What is the State of the Union Address?
The SOTU is a tradition that goes all the way back to England and continues in America today.
By: Kelli Ballard | March 1, 2022 | 833 Words
According to the U.S. Constitution, the president “shall from time to time give to the Congress Information of the State of the Union, and recommend to their Consideration such measures as he shall judge necessary and expedient.”
Today, the president normally delivers the State of the Union to Congress and the American people with a speech given near the beginning of each year, normally in January of February. The goal of the speech is for the U.S. president to update lawmakers and the public on how things are going in the nation, as well as what steps the country should take next.
How Did the State of the Union Start?
The first State of the Union (SOTU) address was given by the first president, George Washington. Only, back then, it was known as the Annual Message, and it kept that name from 1790 to around 1946. It was a tradition taken from England, in which the king gave “a speech from the throne” to open new sessions of Parliament. Washington gave the shortest SOTU so far with just 1,089 words. He set the precedent that presidents would provide information on the country’s affairs to Congress every year.
The second president, Thomas Jefferson, did not approve of giving in-person SOTU speeches because it reminded him too much of the British monarch’s speech from the throne. On December 8, 1801, he had his private secretary deliver copies of his message to Congress instead of giving it himself. Some historians believe the real reason he didn’t give the speech in person was because he was not a good public speaker, so he preferred to send a formal letter.
It wasn’t until December 2, 1913, when President Woodrow Wilson gave the Annual Message in person that the tradition began again, only it was a combination of oral and written reports. It was President Franklin D. Roosevelt who started giving the speech at the beginning of the year. He used the term “State of the Union” to refer to his 1934 report, and the Annual Message officially became the State of the Union address in 1947.
How the SOTU Has Changed
Earlier messages from the presidents tended to be about budget requests and just a general report on how the country’s economy was doing. But, during the 20th century, Congress required more information in the reports.
As outlined in the National Budget and Accounting Act of 1921, the Budget Message has to be given to Congress no more than two weeks after Congress convenes in January.
The Employment Act of 1946 added the requirement of an Economic Report, but it has a flexible delivery date.
Since 1966, there has usually been a second speech held after the State of the Union address. This is given by the president’s opponents as a rebuttal. For example, if the president is a Democrat, then the Republican Party will give a short response after the SOTU speech. While today it’s common for the president to deliver State of the Union to Congress in person, the rebuttal speech is normally filmed in a studio.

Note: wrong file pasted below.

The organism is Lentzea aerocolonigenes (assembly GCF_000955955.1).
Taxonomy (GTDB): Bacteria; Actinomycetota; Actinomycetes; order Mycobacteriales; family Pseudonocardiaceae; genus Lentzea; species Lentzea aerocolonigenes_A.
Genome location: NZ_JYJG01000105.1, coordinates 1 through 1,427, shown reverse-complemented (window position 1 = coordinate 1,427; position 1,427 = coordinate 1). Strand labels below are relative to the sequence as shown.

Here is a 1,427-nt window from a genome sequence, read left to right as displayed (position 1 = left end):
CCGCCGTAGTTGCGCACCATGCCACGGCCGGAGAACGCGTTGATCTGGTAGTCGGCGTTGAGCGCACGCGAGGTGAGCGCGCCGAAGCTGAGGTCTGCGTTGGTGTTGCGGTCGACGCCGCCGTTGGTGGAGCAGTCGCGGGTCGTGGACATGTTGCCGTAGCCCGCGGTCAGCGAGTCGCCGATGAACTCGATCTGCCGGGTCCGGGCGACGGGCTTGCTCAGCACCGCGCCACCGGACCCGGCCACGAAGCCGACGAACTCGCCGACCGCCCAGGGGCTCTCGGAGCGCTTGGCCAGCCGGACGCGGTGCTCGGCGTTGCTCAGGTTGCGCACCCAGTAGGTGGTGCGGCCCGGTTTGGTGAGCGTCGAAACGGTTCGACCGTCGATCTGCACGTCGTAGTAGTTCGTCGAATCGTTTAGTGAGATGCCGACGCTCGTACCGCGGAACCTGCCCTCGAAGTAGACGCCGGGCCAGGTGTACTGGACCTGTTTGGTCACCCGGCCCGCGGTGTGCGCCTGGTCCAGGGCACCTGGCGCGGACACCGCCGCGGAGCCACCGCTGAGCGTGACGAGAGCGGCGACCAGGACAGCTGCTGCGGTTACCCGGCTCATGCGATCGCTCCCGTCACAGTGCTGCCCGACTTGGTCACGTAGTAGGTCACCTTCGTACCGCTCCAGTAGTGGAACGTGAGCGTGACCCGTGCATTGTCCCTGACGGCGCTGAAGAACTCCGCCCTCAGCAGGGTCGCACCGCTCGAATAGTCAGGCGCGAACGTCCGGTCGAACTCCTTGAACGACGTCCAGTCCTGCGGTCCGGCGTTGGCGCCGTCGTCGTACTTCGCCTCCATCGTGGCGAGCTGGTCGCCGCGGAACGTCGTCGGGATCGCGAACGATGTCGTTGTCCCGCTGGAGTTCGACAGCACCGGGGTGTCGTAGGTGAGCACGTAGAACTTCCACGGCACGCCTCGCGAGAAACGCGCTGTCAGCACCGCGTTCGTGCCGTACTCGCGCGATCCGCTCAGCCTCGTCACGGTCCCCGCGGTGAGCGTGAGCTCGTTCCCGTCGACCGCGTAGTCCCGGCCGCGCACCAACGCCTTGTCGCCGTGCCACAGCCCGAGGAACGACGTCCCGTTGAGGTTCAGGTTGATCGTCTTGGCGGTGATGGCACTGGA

Technology changed the way the president delivered the SOTU. In 1923, President Calvin Coolidge was the first commander-in-chief to give the message via national radio broadcast. In 1947, President Harry Truman gave the first television broadcast of the State of the Union. In 2002, President George W. Bush gave the first webcast on the internet, and in 2004, he gave the first high-definition television broadcast.
The average 19th-century Annual Message was around 10,000 words, while in the late 20th century the SOTU addresses dropped to about 5,000 words. We already know that George Washington gave the shortest address so far, but here are some other interesting records:
- President Jimmy Carter has the record for the longest address, in 1981, with 33,667 words (written). President Bill Clinton comes in second with 9,190 words in 1995 (spoken).
- President Franklin Roosevelt holds the record for most SOTU addresses given. He gave 12 messages and ten of those were in-person to Congress.
- Presidents William Henry Harrison and James Garfield have the lowest SOTU numbers, having given zero addresses to Congress. Harrison was only in office for a month before he died of pneumonia, while Garfield was assassinated just a few months after being elected. President Zachary Taylor gave one SOTU speech, but he was in office for less than a year before dying of acute gastroenteritis.
The State of the Union address is a chance for presidents to update not just Congress but also the American people on how the country is doing economically and with other issues. It is also a time to explain their achievements while in office and comment on national concerns and possible solutions.